Now that we have the definition of “Forgive”, let’s look at how we carry out forgiveness and gain a better understanding of what it is and isn’t.
Forgiveness is: The process of breaking the attachment of negative emotions to a person or situation. This results in the relief of stress, anger, pain, negative thoughts, and negative self-talk.
Forgiveness is not: Condoning the other person’s behavior, repressing and denying your feelings, or forgetting that the event took place.
Step 1: Accept and Acknowledge
This involves accepting that you have been hurt and acknowledging that this event took place. Don’t downplay it. You can find the most benefit out of this part of the process when you refrain from isolation. Utilize your supports (someone you trust) and talk about the hurt. Don’t make excuses for your emotions, just let them out. Make your supports very aware that you are not looking for advice, you are just venting.
Step 2: Reflect and Define
This involves looking back on the event that occurred and the particular misdeed that hurt you, aka “The Hook”. What specifically offended you the most? Once that has been identified, ask yourself these questions:
1-What do you want this pain to turn into?
2-What do you want to learn from this?
3-What part of this event can you take responsibility for?
4-What part of the other person’s behavior can you see from their point of you? (even if it is the smallest connection)
Step 3: Dull the Hook and Break the Cycle
This involves utilizing self-soothing and positive cognitive restructuring. This will help minimize the anger or hurt that is holding you back from applying forgiveness. Here are some helpful techniques:
1-Prayer and Meditation
2-Make a list of things for which you are grateful.
3-Make a list of positive affirmations, mantras, or bible verses to recite out loud to yourself daily.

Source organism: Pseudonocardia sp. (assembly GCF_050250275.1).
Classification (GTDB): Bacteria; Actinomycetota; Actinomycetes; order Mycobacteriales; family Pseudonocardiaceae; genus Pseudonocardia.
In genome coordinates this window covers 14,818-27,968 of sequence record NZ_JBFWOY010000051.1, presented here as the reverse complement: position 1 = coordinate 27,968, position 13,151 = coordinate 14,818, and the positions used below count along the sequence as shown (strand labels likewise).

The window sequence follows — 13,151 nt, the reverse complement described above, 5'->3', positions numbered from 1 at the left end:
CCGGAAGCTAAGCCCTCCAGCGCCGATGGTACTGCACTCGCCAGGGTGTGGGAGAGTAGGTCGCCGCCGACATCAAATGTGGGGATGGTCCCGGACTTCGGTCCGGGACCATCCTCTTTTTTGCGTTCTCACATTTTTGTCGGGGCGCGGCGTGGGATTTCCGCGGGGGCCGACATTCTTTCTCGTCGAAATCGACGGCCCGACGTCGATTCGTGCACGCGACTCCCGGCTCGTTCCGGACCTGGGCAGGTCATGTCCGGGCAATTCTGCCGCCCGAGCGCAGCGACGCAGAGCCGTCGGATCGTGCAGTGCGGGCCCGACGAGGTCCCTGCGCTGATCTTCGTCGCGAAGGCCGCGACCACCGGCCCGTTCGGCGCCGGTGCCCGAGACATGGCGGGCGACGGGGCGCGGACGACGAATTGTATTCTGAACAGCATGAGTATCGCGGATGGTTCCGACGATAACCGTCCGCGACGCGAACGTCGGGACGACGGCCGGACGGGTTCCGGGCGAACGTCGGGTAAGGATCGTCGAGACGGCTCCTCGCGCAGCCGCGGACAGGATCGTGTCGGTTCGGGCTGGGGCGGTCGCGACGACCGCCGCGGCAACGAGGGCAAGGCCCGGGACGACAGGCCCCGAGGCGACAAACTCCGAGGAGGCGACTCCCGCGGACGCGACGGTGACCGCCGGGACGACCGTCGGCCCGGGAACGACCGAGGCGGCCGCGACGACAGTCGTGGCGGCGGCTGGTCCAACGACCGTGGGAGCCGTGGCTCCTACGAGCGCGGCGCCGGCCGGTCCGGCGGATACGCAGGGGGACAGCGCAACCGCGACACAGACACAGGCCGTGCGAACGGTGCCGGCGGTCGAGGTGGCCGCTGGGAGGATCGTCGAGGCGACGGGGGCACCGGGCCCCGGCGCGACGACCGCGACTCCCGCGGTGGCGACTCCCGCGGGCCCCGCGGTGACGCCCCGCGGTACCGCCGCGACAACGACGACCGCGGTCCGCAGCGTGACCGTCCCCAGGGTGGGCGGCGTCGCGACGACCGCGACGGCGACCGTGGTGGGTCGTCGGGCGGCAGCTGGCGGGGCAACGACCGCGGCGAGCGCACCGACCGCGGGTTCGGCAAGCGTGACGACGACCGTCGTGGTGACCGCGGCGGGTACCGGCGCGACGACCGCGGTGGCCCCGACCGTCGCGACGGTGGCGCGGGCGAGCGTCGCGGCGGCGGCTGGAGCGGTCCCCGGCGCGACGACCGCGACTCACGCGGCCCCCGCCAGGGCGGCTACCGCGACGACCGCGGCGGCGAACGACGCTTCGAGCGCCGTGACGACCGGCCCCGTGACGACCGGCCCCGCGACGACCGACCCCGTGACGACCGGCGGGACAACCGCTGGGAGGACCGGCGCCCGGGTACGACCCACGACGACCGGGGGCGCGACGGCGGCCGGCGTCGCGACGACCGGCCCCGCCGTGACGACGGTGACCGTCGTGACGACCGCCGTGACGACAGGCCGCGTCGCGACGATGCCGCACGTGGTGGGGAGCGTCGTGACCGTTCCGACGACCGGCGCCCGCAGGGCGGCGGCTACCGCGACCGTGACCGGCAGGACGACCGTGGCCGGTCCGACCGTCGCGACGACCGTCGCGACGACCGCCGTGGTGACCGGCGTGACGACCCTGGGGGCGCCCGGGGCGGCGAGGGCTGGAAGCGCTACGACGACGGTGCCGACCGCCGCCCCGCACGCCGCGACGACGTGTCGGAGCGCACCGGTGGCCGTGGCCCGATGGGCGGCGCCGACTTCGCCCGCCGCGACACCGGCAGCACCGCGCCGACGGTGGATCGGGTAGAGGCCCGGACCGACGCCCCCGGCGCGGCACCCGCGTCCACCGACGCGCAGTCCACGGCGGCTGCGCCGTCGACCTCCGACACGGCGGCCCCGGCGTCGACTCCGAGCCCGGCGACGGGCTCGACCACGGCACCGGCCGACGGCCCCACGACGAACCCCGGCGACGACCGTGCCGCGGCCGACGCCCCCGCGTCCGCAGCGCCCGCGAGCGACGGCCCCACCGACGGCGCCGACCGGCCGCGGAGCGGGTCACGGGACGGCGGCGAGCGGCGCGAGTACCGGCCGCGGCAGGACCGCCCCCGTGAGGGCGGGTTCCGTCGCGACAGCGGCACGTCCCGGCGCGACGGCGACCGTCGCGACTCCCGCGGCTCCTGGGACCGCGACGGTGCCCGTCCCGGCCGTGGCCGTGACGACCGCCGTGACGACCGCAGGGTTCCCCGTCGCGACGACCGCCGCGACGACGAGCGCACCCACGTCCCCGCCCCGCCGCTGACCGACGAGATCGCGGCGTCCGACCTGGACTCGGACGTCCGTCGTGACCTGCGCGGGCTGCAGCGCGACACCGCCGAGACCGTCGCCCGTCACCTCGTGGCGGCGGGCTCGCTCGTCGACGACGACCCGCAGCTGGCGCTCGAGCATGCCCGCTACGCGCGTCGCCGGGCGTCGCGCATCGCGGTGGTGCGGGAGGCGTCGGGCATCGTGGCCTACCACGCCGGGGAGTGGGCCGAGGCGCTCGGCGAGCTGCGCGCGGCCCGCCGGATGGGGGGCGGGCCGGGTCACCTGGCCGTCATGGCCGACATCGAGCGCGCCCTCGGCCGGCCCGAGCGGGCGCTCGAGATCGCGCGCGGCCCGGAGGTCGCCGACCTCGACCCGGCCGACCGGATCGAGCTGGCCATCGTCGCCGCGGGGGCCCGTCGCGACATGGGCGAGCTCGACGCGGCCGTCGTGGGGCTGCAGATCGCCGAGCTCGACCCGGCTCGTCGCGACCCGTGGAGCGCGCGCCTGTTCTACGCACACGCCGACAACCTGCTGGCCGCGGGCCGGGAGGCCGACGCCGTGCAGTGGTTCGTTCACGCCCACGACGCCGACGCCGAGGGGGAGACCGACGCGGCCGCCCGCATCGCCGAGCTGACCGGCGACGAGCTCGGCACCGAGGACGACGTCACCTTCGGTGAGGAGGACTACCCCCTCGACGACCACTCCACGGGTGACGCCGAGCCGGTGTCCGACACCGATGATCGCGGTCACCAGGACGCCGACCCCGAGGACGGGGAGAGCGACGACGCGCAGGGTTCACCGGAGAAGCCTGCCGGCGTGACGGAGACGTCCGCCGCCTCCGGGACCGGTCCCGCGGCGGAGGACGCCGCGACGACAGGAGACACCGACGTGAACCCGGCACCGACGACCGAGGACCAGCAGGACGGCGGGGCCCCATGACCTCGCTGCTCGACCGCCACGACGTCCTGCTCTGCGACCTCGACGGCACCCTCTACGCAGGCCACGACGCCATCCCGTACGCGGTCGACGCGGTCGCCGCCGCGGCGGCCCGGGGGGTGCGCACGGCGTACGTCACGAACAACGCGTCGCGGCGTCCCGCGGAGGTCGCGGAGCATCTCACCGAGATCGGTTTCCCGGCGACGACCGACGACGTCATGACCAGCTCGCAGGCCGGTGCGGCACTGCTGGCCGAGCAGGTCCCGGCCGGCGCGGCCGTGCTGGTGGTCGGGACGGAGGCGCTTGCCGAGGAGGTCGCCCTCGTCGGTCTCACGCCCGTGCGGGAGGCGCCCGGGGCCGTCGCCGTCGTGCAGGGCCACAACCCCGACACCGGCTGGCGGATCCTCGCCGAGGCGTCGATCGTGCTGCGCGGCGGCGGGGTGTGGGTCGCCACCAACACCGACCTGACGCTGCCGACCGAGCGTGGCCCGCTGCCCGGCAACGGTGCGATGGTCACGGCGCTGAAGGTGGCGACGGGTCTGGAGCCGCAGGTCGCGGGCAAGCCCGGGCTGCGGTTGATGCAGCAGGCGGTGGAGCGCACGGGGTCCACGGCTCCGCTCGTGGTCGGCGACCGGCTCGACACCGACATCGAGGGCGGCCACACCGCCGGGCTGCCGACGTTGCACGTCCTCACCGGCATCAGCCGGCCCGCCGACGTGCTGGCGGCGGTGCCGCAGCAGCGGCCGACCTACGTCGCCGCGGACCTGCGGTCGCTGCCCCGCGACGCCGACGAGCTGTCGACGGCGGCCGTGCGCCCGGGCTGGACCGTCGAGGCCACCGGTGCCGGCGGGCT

4-Listen to, watch, or read things that are encouraging and motivating.
5-Start thinking about your future past this hurt. What things would you want to do or be able to do if you weren’t holding onto this pain?
6-Find a way to apply humor to the situation
Step 4:Renounce, Commit, Repeat
This involves being mindful that the anger and resentment can pop back up. Commit to the techniques that have been most useful for you in calming down and changing your mood. Commit to the process of forgiveness for your benefit not the other person. Renounce the anger and resentment by finding a reason why forgiveness is for you and how it improves your life. Repeat these steps if another situation arises where you have a challenge with forgiveness. Make sure to teach these steps to someone else and practice them before any future hurts get the chance to fester.
Know that whether you are trying to forgive someone else or yourself, this act and process has more than just emotional and psychological benefits. The medical benefits include improvement in your immune system-the body’s defense to fight off disease and illness; reduction in stress hormones like Cortisol; improvement in blood pressure; and reduced risk of heart issues. Think of forgiveness as one of your self-care tools. Utilize it generously!
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